Some prices are determined by regulation, or by an agency like the Chicago Board of Trade. In that case, the line referred to above is sufficient for predicting revenue. Generally speaking, however, product pricing is an important decision-making variable. Taking buyer behaviour into account, revenue follows a curve that resembles an inverted letter “U”, which is maximized at a given volume of sales, and then falls. A frequent cause of insolvency is operating beyond that maximum. The enterprise is doubly threatened by revenue lower than it could be, and higher total costs, because it is producing and selling too many units – and fails to realize that fact. In practical terms, and in relation to the average price on which calculation of the break-even point is based, it will be obliged in many cases to offer discounts in order to achieve its growth objective. There will be other expenses in such areas as the sales force, advertising, logistics and so on. If production gets ahead of sales, inventory will pile up; the enterprise will then be encouraged to offer easier credit conditions, and recovery of accounts receivable will suffer accordingly.
In predicting costs, the constant average variable cost referred to above assumes that variable inputs have a constant output – in other words, the addition of, say, 100 hours of work always generates the same quantity of product. This was true of the cottage industries that were typical of the economies that preceded the industrial revolution of the 19th century, and remains valid in a few sectors like hairdressing salons in which each hairdresser operates autonomously, as an independent tradesperson. In general, however, there is an interaction between fixed and variable inputs. First of all, increased production supports greater specialization of tasks, thereby increasing productivity, but eventually, it has a negative effect due to physical congestion and a cognitive overload at the management level. In other words, diminishing returns are characteristic of contemporary technology. Since productivity is a determinant of average variable cost, that cost is not constant.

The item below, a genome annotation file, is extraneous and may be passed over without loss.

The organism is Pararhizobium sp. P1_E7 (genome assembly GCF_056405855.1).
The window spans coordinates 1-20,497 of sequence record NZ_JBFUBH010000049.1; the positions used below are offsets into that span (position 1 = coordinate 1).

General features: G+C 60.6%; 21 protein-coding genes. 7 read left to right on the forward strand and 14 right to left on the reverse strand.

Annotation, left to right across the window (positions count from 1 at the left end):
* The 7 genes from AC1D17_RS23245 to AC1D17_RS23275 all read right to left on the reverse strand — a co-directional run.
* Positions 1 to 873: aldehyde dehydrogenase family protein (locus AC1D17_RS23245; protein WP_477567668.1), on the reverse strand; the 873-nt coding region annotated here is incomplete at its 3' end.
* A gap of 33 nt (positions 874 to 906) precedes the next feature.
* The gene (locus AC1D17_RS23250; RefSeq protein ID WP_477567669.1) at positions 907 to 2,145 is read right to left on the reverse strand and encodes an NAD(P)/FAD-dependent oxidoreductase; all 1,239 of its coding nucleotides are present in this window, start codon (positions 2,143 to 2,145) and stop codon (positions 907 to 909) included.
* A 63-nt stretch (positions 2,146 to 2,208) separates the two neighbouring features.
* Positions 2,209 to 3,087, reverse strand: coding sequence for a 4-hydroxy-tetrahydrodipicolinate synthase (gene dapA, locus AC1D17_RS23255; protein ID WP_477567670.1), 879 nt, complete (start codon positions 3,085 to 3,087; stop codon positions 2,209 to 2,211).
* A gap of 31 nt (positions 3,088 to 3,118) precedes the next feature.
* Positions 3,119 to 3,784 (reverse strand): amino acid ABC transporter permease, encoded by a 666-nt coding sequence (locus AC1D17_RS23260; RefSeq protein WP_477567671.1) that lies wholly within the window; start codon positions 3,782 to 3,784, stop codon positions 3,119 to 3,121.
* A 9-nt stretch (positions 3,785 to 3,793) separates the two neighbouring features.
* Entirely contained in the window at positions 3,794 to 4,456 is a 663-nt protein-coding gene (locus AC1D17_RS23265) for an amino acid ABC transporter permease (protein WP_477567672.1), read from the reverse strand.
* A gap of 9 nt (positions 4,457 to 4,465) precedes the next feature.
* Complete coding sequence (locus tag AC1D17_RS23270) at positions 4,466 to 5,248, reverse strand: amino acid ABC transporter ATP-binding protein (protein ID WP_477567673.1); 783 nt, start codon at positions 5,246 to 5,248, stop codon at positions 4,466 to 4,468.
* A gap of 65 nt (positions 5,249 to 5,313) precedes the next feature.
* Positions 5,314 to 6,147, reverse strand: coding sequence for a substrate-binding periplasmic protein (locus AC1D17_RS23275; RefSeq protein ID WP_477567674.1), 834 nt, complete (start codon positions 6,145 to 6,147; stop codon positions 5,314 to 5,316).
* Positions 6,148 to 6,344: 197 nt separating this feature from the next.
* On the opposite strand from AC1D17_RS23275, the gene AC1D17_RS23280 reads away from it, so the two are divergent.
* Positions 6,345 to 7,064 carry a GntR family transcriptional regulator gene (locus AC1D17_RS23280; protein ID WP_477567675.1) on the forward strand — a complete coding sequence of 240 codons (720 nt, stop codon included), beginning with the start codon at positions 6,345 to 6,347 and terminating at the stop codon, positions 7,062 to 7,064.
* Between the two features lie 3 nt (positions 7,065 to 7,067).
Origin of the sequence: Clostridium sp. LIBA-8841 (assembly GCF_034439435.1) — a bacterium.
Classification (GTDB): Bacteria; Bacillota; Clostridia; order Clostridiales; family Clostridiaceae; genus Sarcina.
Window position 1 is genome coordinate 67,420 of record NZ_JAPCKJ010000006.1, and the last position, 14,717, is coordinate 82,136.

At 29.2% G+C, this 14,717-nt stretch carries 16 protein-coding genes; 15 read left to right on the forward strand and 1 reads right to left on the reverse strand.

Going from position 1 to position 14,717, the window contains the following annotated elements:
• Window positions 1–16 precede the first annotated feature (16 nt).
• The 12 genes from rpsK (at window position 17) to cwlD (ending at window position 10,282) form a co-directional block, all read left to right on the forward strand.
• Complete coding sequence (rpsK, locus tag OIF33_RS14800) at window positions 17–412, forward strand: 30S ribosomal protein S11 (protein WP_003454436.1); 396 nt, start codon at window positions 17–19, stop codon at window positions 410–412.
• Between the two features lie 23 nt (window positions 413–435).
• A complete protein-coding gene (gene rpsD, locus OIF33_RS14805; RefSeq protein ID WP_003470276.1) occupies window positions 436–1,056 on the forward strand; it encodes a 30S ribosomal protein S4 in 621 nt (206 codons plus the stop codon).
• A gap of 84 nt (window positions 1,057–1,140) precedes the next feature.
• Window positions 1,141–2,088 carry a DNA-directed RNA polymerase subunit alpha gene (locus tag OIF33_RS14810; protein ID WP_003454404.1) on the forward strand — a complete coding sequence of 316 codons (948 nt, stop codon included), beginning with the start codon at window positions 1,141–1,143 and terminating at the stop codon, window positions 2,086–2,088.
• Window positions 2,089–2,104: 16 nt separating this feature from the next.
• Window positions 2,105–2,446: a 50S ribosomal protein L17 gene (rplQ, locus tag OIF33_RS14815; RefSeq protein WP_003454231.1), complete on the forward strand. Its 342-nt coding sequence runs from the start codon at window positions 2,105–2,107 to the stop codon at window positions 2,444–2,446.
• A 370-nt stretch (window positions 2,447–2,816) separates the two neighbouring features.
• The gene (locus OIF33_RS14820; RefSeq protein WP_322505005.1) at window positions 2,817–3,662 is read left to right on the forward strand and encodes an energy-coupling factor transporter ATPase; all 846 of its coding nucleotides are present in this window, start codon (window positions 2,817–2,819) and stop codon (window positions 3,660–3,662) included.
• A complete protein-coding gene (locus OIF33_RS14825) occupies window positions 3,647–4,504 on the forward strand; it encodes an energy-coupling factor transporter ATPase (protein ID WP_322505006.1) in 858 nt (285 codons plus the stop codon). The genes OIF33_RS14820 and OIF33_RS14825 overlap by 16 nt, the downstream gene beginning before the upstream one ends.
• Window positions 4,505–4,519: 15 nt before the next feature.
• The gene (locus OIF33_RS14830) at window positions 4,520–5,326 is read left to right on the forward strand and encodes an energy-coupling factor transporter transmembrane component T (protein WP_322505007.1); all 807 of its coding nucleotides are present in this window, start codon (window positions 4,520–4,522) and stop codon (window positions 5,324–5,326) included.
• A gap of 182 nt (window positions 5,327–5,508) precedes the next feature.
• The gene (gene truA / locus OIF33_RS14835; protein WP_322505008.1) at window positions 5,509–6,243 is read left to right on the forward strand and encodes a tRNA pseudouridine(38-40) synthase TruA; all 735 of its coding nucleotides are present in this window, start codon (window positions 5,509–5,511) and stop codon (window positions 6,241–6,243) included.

The frequent errors made by insolvent enterprises referred to above will be all the more disastrous for its profitability in that it is not only producing too much, but is doing so at a total cost that exceeds the predicted level. It will also be unable to identify the main cause of its losses. Management will then cast around for an explanation in such areas as employee motivation, making more decisions that will increase losses and further reduce asset value. The ability of an insolvency professional to diagnose the situation quickly and accurately can save an enterprise from liquidation, and support a return to profitability.
An enterprise experiencing growth will eventually confront overuse of its facilities. It will conclude that it is operating at 110%, and must therefore increase its production capacity. Here again the decision – in this case, an investment decision – is based on predicted results, and again, an analysis limited to historical data will overlook another important aspect of technology: economies of scale. The decision will then lean towards adding a production line, rather than a new plant, because the analysis will not weigh the transitional costs of adding a production line against the benefits of a new plant, including lower production costs. With the slightest intensification in competition, such a decision will compromise profitability.
From historical data to analytics
At the management level, specialization and international trade have led to a proliferation of coordination and control tasks. Technological innovations, in conjunction with accounting concepts, are partially responsible for contemporary economic realities, since it would be difficult to perform the tasks in question without accounting data. Historical accounting data, even accompanied by a range of statistics, are not always sufficient to support clear-sighted management. In order to take into account the effect of predictable patterns in buyer behaviour and significant characteristics of technology, it is helpful to use historical data to generate analytics, using models drawn from economic theory.